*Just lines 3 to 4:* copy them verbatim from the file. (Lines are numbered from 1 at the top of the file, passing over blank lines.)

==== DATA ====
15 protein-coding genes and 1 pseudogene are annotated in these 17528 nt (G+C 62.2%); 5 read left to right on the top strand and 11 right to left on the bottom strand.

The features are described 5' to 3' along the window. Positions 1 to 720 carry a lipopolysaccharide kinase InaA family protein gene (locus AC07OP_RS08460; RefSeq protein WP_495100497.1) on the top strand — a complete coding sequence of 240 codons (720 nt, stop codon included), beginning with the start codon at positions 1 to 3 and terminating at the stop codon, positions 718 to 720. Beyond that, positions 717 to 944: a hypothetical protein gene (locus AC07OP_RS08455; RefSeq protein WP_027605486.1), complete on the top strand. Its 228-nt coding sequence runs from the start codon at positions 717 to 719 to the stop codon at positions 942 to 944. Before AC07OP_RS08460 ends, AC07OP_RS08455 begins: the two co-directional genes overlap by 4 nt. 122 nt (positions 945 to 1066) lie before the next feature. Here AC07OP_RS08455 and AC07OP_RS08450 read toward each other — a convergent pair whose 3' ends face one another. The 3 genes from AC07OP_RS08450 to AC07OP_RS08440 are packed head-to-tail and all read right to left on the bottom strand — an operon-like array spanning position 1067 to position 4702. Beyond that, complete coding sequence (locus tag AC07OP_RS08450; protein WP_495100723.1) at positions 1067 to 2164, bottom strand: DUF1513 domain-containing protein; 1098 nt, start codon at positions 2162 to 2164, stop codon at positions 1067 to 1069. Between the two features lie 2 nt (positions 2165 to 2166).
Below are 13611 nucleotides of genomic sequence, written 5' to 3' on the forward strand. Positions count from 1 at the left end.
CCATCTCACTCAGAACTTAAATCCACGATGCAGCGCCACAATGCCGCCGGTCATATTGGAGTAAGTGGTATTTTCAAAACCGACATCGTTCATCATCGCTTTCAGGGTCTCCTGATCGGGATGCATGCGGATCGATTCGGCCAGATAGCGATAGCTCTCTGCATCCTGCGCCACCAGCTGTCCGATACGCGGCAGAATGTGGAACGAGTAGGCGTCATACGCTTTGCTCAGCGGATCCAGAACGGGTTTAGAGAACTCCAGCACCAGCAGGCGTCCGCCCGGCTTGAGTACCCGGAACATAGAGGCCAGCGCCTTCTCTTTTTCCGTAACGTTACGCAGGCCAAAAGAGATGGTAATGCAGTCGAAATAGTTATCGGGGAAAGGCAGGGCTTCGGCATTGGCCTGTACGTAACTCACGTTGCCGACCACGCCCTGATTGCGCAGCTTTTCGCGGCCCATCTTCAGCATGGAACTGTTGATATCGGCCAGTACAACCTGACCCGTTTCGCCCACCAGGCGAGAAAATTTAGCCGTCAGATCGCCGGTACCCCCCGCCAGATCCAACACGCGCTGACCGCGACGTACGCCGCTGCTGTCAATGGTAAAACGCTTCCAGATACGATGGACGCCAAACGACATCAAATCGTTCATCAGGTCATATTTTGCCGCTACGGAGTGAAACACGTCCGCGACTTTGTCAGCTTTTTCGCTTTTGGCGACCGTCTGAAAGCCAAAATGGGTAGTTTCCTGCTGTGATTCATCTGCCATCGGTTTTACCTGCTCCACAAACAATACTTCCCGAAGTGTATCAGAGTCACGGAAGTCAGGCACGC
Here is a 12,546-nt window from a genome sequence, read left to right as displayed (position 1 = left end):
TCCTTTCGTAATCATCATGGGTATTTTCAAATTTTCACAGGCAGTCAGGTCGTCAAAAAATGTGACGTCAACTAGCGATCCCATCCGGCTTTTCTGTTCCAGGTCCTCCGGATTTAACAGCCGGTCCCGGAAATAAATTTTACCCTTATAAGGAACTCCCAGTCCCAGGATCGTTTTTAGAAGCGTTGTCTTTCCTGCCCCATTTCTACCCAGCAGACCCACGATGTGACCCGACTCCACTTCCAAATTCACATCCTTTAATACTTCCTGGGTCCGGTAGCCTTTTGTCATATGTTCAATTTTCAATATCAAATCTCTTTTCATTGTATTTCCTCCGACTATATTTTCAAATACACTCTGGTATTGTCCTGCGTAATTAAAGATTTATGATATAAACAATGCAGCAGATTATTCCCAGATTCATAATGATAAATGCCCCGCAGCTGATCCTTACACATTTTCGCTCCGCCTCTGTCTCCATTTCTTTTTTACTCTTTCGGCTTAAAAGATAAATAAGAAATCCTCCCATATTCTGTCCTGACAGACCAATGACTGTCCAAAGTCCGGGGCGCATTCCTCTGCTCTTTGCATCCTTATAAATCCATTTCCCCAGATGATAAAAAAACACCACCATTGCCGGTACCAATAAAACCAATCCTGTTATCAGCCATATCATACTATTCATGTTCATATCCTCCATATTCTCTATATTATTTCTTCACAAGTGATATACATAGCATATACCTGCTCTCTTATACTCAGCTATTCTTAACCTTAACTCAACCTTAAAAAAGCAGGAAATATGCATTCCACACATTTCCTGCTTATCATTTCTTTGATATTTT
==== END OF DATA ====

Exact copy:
Below are 13611 nucleotides of genomic sequence, written 5' to 3' on the forward strand. Positions count from 1 at the left end.
CCATCTCACTCAGAACTTAAATCCACGATGCAGCGCCACAATGCCGCCGGTCATATTGGAGTAAGTGGTATTTTCAAAACCGACATCGTTCATCATCGCTTTCAGGGTCTCCTGATCGGGATGCATGCGGATCGATTCGGCCAGATAGCGATAGCTCTCTGCATCCTGCGCCACCAGCTGTCCGATACGCGGCAGAATGTGGAACGAGTAGGCGTCATACGCTTTGCTCAGCGGATCCAGAACGGGTTTAGAGAACTCCAGCACCAGCAGGCGTCCGCCCGGCTTGAGTACCCGGAACATAGAGGCCAGCGCCTTCTCTTTTTCCGTAACGTTACGCAGGCCAAAAGAGATGGTAATGCAGTCGAAATAGTTATCGGGGAAAGGCAGGGCTTCGGCATTGGCCTGTACGTAACTCACGTTGCCGACCACGCCCTGATTGCGCAGCTTTTCGCGGCCCATCTTCAGCATGGAACTGTTGATATCGGCCAGTACAACCTGACCCGTTTCGCCCACCAGGCGAGAAAATTTAGCCGTCAGATCGCCGGTACCCCCCGCCAGATCCAACACGCGCTGACCGCGACGTACGCCGCTGCTGTCAATGGTAAAACGCTTCCAGATACGATGGACGCCAAACGACATCAAATCGTTCATCAGGTCATATTTTGCCGCTACGGAGTGAAACACGTCCGCGACTTTGTCAGCTTTTTCGCTTTTGGCGACCGTCTGAAAGCCAAAATGGGTAGTTTCCTGCTGTGATTCATCTGCCATCGGTTTTACCTGCTCCACAAACAATACTTCCCGAAGTGTATCAGAGTCACGGAAGTCAGGCACGC